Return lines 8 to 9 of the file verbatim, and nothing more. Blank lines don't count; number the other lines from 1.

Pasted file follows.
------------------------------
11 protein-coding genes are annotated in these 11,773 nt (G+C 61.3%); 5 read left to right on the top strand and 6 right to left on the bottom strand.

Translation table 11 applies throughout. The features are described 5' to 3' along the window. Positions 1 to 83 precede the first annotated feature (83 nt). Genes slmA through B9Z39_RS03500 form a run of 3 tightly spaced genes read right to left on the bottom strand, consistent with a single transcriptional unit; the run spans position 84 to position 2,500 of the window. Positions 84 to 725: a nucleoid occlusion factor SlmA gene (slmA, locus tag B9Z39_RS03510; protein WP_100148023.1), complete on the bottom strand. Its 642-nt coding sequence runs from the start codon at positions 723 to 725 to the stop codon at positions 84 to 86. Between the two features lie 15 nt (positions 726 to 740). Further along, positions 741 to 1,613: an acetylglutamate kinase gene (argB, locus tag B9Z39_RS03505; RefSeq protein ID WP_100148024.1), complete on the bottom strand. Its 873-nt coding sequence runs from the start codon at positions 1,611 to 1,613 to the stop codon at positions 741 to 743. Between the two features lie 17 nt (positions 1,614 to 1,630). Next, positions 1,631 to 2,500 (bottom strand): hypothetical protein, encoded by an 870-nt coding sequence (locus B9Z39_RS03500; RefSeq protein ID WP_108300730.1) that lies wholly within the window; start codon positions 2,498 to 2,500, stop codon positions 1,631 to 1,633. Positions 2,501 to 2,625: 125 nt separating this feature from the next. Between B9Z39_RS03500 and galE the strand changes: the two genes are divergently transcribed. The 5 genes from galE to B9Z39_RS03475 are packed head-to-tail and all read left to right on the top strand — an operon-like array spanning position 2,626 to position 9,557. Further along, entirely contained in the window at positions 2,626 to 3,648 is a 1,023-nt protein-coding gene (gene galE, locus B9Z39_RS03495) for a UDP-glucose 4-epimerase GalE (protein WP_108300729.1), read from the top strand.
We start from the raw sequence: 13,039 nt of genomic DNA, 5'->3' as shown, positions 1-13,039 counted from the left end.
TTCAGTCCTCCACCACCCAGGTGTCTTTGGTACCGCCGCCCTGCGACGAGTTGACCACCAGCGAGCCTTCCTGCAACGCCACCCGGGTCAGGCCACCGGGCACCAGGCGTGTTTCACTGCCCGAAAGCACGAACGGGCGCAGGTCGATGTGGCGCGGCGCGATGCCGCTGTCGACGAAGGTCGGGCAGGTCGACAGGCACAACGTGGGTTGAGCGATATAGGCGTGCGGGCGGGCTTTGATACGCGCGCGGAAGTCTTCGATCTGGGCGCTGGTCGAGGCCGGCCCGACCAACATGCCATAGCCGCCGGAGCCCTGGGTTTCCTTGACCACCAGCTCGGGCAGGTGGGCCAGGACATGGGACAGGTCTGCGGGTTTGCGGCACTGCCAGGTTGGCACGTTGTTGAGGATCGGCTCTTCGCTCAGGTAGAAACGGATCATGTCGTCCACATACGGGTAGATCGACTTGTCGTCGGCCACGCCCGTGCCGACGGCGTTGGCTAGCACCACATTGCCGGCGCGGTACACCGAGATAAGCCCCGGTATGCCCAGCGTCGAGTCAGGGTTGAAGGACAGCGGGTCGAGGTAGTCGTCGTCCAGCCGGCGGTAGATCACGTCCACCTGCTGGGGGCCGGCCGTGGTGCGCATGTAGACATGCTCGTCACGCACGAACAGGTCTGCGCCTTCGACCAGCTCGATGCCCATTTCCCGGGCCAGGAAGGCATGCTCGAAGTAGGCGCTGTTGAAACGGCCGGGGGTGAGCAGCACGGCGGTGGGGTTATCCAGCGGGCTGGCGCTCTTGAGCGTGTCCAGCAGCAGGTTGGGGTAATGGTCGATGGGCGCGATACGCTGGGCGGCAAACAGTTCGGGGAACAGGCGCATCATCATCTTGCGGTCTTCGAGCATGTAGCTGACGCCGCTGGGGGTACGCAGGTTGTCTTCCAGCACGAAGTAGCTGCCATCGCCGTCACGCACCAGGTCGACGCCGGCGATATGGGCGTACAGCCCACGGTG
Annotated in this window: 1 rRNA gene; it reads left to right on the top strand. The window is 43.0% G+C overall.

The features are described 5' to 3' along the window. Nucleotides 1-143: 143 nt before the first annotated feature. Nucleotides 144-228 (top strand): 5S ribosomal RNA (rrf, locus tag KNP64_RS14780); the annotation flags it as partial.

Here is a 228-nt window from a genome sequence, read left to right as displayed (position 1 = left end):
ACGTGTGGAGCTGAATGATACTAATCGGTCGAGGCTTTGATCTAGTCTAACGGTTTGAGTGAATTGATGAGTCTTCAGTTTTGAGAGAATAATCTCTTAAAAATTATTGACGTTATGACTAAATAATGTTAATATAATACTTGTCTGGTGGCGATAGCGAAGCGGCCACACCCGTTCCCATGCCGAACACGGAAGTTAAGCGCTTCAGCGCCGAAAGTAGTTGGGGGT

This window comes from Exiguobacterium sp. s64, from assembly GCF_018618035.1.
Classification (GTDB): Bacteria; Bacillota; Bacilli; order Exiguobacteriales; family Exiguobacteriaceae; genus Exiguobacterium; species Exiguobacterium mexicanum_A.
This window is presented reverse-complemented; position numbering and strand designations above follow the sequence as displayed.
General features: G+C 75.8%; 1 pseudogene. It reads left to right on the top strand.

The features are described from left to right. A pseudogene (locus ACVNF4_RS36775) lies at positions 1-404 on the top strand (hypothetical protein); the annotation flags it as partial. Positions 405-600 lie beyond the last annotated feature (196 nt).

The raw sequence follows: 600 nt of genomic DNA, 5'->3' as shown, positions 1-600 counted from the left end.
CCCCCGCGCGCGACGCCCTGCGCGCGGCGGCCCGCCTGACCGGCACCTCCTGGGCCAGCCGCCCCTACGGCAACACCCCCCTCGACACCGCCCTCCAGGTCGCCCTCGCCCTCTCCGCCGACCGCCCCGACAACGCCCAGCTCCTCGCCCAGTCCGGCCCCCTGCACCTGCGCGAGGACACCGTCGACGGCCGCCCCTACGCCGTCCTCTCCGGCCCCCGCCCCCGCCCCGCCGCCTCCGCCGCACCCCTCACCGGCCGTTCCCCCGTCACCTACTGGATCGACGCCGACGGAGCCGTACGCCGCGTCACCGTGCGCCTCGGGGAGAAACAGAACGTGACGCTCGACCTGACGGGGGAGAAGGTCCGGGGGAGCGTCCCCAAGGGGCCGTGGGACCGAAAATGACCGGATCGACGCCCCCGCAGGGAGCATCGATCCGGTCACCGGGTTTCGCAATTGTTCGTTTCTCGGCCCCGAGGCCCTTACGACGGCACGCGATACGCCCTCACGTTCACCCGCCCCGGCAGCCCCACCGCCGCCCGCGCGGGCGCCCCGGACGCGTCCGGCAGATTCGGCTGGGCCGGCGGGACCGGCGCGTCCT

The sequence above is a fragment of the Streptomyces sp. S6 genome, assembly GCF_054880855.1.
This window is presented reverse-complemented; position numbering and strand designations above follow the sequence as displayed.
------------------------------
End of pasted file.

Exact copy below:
ACGTGTGGAGCTGAATGATACTAATCGGTCGAGGCTTTGATCTAGTCTAACGGTTTGAGTGAATTGATGAGTCTTCAGTTTTGAGAGAATAATCTCTTAAAAATTATTGACGTTATGACTAAATAATGTTAATATAATACTTGTCTGGTGGCGATAGCGAAGCGGCCACACCCGTTCCCATGCCGAACACGGAAGTTAAGCGCTTCAGCGCCGAAAGTAGTTGGGGGT

This window comes from Exiguobacterium sp. s64, from assembly GCF_018618035.1.